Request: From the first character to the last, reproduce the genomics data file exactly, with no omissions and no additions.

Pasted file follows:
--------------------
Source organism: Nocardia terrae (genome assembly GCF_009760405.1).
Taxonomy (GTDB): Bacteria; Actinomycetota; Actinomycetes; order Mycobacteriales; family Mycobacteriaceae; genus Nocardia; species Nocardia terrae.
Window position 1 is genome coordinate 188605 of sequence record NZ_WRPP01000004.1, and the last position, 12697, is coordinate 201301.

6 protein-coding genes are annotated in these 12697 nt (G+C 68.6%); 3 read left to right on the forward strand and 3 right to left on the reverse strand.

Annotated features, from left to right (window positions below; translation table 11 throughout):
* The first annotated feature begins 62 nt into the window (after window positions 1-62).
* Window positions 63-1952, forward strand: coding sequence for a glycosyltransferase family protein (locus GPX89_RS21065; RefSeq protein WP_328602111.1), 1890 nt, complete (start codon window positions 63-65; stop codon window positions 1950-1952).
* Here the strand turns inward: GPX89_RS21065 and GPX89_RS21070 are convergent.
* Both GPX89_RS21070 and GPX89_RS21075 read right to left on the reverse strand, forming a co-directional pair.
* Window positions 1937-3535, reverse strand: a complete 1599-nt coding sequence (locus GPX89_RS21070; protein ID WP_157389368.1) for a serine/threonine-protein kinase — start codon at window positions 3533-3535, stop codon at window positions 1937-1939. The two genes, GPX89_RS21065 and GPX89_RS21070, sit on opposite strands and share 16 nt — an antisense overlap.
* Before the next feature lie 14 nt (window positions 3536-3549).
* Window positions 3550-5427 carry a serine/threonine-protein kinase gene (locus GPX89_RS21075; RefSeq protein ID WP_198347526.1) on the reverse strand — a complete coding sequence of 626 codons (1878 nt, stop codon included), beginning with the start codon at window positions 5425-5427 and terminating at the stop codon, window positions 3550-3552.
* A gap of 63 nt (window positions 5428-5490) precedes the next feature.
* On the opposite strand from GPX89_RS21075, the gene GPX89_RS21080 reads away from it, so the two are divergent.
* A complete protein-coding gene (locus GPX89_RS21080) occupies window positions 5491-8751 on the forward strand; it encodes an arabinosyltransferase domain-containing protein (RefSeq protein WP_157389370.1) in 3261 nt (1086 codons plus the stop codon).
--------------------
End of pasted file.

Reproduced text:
Source organism: Nocardia terrae (genome assembly GCF_009760405.1).
Taxonomy (GTDB): Bacteria; Actinomycetota; Actinomycetes; order Mycobacteriales; family Mycobacteriaceae; genus Nocardia; species Nocardia terrae.
Window position 1 is genome coordinate 188605 of sequence record NZ_WRPP01000004.1, and the last position, 12697, is coordinate 201301.

6 protein-coding genes are annotated in these 12697 nt (G+C 68.6%); 3 read left to right on the forward strand and 3 right to left on the reverse strand.

Annotated features, from left to right (window positions below; translation table 11 throughout):
* The first annotated feature begins 62 nt into the window (after window positions 1-62).
* Window positions 63-1952, forward strand: coding sequence for a glycosyltransferase family protein (locus GPX89_RS21065; RefSeq protein WP_328602111.1), 1890 nt, complete (start codon window positions 63-65; stop codon window positions 1950-1952).
* Here the strand turns inward: GPX89_RS21065 and GPX89_RS21070 are convergent.
* Both GPX89_RS21070 and GPX89_RS21075 read right to left on the reverse strand, forming a co-directional pair.
* Window positions 1937-3535, reverse strand: a complete 1599-nt coding sequence (locus GPX89_RS21070; protein ID WP_157389368.1) for a serine/threonine-protein kinase — start codon at window positions 3533-3535, stop codon at window positions 1937-1939. The two genes, GPX89_RS21065 and GPX89_RS21070, sit on opposite strands and share 16 nt — an antisense overlap.
* Before the next feature lie 14 nt (window positions 3536-3549).
* Window positions 3550-5427 carry a serine/threonine-protein kinase gene (locus GPX89_RS21075; RefSeq protein ID WP_198347526.1) on the reverse strand — a complete coding sequence of 626 codons (1878 nt, stop codon included), beginning with the start codon at window positions 5425-5427 and terminating at the stop codon, window positions 3550-3552.
* A gap of 63 nt (window positions 5428-5490) precedes the next feature.
* On the opposite strand from GPX89_RS21075, the gene GPX89_RS21080 reads away from it, so the two are divergent.
* A complete protein-coding gene (locus GPX89_RS21080) occupies window positions 5491-8751 on the forward strand; it encodes an arabinosyltransferase domain-containing protein (RefSeq protein WP_157389370.1) in 3261 nt (1086 codons plus the stop codon).